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Theories of Development

الكلية كلية التمريض     القسم كلية ذات القسم الواحد     المرحلة 3
أستاذ المادة عبد المهدي عبد الرضا حسن الشحماني       03/11/2017 09:31:39


Theories of Development
Learning Objectives:
Mastery of content in this chapter will
enable the student to:
Identify the major concepts of selected theories of development.
Compare the major points of view related to the formulation of selected developmental theories.
Assess the relevance of selected theories of development to nursing care of children, adults, and old age.

Psychosocial theories

Erikson s Concept of Development
Erik Erikson s stages’ theory of psychosocial development contributed to our understanding of personality development throughout the lifespan.







Erik Erikson was born June 15, 1902.
Died May 12, 1994.
Erickson describes eight developmental
phases.
Five of these phases attribute to childhood and three attribute to adulthood.
Erickson uses the word sense to describe the affective states being dealt with in the progression (sequences) of development in each phase.

Development for Erickson is Tridimensional:
1. There is the progression from one phase to another.
2. Development involves a set of mutual (shared) feelings:
A. Between infant and one-child-caring person (mother).
B. Between child and child caring persons later.
C. Between child and peers.
D. Then between adolescent and his peers.
E. In early adulthood, mutuality is between intimate friends and parents.
F. Later between generations.
3. Development is relative.
Developmental phases of Erickson:
Phase I: (birth – 1 year), a sense of basic trust V/S basic mistrust.
*Phase I, starts from birth till the end of the first year of life.
*The infant acquires a sense of basic trust while overcoming a sense of basic mistrust.
Affective development, that is, emotional development, is started in the very early experience of this phase.
Infants are born with their basic abilities needed for extra-uterine survival, such as respiration, thermoregulation and digestion.
They cannot survive without the care given to provide for those essential needs such as food, warmth and, security.
For the newborn, a sense of trust requires a feeling of physical comfort and a minimum amount of uncertainty (insecurity) and discomfort.
In contrast, a sense of mistrust arises with unsatisfactory physical experiences and the association of frustration with them.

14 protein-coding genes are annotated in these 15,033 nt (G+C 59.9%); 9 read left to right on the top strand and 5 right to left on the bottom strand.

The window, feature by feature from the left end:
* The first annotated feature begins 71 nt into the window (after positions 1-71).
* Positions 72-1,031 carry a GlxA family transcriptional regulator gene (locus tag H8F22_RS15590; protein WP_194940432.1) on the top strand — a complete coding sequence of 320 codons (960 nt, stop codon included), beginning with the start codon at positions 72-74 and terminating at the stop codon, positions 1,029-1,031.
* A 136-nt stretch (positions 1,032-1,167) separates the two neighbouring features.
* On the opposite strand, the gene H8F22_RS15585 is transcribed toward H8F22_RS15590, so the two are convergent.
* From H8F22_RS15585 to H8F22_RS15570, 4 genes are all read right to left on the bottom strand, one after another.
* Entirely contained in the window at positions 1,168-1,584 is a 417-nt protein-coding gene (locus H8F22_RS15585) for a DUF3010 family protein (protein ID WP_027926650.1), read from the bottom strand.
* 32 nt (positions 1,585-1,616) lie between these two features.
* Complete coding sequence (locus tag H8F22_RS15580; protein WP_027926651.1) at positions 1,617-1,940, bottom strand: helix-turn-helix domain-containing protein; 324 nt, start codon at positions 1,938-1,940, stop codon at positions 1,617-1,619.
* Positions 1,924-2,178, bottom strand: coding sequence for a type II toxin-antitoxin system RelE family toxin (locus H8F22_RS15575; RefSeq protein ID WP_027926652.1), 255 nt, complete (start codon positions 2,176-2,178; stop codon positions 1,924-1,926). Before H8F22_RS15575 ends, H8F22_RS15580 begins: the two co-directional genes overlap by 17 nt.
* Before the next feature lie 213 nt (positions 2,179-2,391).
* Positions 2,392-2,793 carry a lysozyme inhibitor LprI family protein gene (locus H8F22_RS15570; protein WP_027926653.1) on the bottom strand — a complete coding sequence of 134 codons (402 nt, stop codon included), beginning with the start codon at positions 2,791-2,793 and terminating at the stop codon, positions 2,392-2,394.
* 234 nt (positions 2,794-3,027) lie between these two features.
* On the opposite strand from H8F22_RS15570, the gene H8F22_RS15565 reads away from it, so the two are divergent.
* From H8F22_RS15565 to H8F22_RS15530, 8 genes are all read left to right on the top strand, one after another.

Frustration الإحباط. leads to feeling of fear and lack of hope for finding the desired change.
Trust helps the infant to feel confident in himself as well as in others.
*During the first 3 to 4 months, much of the infant s routine centers around the intake of food, light, sound and around general bodily tactile stimulations. Oral contact and sucking alleviate (relieve) discomfort while providing them with a source of satisfaction.
*Love and pleasure of dependency, which is important in this phase, are given or provided to the child through his mother or the care giver by her comforting warmth, smile, and way of talking, as well as through the quality of care.
• The infant develops a sense of trust when he learns that his outside world is a giving one and when his needs are satisfied properly.
*A sense of mistrust develops when there is too much or too little frustration resulting from too late gratification (satisfaction) of needs.
Phase II: (1- 3 yrs.), a sense of autonomy V/S a sense of doubt and shame.
*When the infant gains trust in his outside world and way of life, he is ready to acquire a sense of autonomy and he realizes his will.
*He starts to practice being independent; however, his continued dependencies create a sense of doubt in his abilities and capacities, and also create a sense of shame for continuing to be dependent on his mother.
Specific developmental tasks a toddler will deal with:
1. Differentiation of himself from others, particularly his mother.
2. Toleration of separation from mother, parents, and family.